Let’s be realistic! Dreams are often best left as such. But following your heart often demands that we forget that fact. In fact, it is often best to do so. I’m sure that many people have realized that much too late. When the dream becomes a nightmare of endless nights, lack of money, and no way out it becomes difficult to remember that it was the heart that got us into the pickle in the first place.
But like love, the heart is a fickle thing, and to truly follow the heart, to make that dream a reality (nightmares and all), often means to follow many paths least followed; often for good reason. When I think of following my heart I always remember that we wake from our dreams and that nightmares end. I remember that money is often found at the end of rainbows.
Perhaps the head or heart question, when I ask it, is already answered and I simply don’t realize it? It’s good to remember that unlike the head, the heart does not ask for permission, directions, or if a dream makes sense or not. The heart is the two year old that we all have inside of us that follows the floating paper in a brisk wind, stumbling down the road with only one goal in mind.
So, the question: do I follow my heart or do I follow my head is in fact a meaningless question because as soon as it has been asked, it has been answered. To not realize this little fact is to live with regret, but only the heart realizes this.
For people who grow their own food, this time of year is a mix of stress and excitement. Seedlings are coming up, but in many parts of the country, it’s too early to put them out. The bees are beginning to get busy, but sometimes they swarm. The worries of a warm summer are coveted because of the unrelenting rain and cool spells that inevitably come. Animals birth, and some die. Farmers start ramping up the season, but have to wait for the always elusive “goldilocks” weather. This mix and match dichotomy is not limited to seasons.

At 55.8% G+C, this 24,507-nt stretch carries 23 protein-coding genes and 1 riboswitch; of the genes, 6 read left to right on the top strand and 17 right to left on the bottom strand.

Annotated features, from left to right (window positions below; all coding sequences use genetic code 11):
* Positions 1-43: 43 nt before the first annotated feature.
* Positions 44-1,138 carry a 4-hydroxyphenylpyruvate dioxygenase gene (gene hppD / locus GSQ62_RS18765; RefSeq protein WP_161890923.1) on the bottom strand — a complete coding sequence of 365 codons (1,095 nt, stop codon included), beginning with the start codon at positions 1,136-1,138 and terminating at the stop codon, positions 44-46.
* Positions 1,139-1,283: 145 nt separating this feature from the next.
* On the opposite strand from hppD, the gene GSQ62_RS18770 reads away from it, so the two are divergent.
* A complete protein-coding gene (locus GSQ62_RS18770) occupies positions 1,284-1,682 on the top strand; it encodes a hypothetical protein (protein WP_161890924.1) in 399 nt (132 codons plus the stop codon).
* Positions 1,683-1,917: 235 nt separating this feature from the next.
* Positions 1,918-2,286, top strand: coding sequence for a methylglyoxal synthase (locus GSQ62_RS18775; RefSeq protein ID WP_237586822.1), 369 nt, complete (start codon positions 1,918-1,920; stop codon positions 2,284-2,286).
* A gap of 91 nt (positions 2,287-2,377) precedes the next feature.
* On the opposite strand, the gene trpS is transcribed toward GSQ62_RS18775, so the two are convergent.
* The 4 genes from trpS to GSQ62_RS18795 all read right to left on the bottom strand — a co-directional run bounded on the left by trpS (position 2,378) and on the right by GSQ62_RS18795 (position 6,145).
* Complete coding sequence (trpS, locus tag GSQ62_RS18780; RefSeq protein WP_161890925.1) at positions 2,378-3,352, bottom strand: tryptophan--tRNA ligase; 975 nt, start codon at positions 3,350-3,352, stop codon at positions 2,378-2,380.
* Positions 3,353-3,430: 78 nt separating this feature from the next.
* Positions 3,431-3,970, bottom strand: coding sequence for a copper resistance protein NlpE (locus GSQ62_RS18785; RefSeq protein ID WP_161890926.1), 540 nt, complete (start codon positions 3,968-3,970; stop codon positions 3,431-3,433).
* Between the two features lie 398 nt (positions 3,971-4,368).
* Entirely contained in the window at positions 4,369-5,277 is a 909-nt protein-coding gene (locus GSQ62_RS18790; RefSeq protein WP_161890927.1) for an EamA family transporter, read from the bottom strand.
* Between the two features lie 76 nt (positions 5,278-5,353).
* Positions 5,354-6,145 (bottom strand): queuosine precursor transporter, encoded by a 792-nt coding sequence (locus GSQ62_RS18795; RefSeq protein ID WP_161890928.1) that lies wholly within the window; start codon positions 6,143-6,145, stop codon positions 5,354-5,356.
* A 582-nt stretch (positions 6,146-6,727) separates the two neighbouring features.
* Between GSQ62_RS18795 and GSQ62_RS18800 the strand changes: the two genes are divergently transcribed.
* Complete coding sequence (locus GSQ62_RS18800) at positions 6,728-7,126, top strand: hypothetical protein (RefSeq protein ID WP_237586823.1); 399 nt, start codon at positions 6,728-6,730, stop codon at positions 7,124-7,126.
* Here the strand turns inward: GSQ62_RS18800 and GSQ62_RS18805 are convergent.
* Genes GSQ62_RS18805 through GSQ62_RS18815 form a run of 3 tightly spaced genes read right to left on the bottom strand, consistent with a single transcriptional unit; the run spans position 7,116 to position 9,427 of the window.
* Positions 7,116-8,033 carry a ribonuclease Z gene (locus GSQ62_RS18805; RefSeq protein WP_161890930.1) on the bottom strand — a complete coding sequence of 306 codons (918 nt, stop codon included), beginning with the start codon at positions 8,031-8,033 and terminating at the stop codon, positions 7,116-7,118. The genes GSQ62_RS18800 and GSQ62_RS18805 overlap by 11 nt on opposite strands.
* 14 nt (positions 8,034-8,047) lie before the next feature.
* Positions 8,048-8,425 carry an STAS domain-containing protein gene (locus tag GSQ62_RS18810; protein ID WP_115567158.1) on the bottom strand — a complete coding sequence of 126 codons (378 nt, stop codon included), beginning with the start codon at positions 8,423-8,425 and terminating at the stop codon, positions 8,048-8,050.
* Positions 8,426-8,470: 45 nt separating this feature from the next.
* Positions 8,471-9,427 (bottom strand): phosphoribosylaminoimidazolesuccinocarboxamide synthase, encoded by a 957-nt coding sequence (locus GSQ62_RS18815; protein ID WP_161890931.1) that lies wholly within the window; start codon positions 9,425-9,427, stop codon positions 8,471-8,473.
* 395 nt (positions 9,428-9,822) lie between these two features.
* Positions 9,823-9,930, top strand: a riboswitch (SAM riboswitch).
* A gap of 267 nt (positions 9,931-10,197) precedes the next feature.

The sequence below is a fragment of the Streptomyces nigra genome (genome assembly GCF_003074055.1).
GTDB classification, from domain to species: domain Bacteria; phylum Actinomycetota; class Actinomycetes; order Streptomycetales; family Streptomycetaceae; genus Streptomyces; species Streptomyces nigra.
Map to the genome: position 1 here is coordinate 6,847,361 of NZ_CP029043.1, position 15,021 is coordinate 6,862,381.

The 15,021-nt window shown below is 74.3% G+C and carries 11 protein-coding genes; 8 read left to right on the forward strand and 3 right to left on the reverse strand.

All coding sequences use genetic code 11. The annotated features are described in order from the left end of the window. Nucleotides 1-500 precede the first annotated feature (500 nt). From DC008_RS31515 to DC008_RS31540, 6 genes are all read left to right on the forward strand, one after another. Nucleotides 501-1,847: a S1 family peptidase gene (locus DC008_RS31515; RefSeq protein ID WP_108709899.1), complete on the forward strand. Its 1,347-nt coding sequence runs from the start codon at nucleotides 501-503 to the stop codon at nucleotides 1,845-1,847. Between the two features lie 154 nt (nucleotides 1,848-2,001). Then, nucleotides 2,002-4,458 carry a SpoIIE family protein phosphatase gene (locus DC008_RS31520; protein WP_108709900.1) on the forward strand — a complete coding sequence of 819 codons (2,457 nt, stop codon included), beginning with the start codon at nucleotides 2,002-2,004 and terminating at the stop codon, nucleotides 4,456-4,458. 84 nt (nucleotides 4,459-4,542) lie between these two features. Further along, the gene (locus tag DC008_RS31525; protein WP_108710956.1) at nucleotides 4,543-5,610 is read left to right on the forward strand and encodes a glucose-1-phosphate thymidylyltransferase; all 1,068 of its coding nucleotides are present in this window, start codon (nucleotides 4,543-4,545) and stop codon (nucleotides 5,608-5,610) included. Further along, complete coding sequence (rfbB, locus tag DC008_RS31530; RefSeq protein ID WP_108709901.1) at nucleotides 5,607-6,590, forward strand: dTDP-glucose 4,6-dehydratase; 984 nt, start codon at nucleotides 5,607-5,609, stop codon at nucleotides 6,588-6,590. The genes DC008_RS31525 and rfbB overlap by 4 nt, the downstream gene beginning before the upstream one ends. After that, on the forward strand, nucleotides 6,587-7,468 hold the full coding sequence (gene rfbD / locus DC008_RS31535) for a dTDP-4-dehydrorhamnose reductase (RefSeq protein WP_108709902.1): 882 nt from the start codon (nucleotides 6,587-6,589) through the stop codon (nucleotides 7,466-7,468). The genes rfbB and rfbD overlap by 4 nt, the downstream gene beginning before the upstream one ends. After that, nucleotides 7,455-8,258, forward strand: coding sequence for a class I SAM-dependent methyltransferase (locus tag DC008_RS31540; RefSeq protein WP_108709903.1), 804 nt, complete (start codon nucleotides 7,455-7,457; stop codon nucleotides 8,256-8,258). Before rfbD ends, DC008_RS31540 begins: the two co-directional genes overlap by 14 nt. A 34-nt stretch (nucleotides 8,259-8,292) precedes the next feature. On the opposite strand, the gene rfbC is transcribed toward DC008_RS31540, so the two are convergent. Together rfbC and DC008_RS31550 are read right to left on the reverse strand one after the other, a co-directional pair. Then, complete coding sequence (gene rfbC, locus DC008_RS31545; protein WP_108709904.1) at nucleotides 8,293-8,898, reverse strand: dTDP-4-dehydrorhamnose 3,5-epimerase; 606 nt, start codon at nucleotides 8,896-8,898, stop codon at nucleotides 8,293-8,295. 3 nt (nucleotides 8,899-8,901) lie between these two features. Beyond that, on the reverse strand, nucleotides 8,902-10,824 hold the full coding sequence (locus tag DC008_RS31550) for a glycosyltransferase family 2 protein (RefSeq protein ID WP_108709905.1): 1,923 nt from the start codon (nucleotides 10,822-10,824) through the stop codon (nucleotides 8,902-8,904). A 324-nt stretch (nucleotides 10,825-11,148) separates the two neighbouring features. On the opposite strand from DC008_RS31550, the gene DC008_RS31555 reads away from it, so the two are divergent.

Most of us live in societies where money is the method behind the madness, but want to trust our food while not paying unreal prices for it. For those brave souls who decide to give us what we want, they must try to do the right thing while figuring out the right thing to do in order to keep doing what they love. There must be a pay-off but the cost of that pay-off needs to be taken into consideration as well. Do you sell your soul out of necessity, or is it necessary to keep your principles in order to progress?
From farming come these philosophical conundrums. Gardening is not different. Running a business is, well… no different. Many of us begin the long road of life considering profit as progress. Some of us realize that profit in fact stands in the way of progress. But, these are not solutions; they are challenges that each of us seem to face no matter what we do. I have a dream, yes, but that dream and the reality that it creates are often not one in the same. Profit and progress come in many forms.
A few principles might help. First, be honest; not only with everyone around you, but perhaps most importantly with yourself. Second, know the hill that you will “die on”. There comes a time when profit is no longer a measure of progress, but a detriment to development. The change from one to the other is often slight and barely perceptible. Third, know why you do what you do. We often ask strangers “What do you do?” Perhaps we should start asking: “Why do you do what you do?” A more pertinent question if we are to profit from our progress.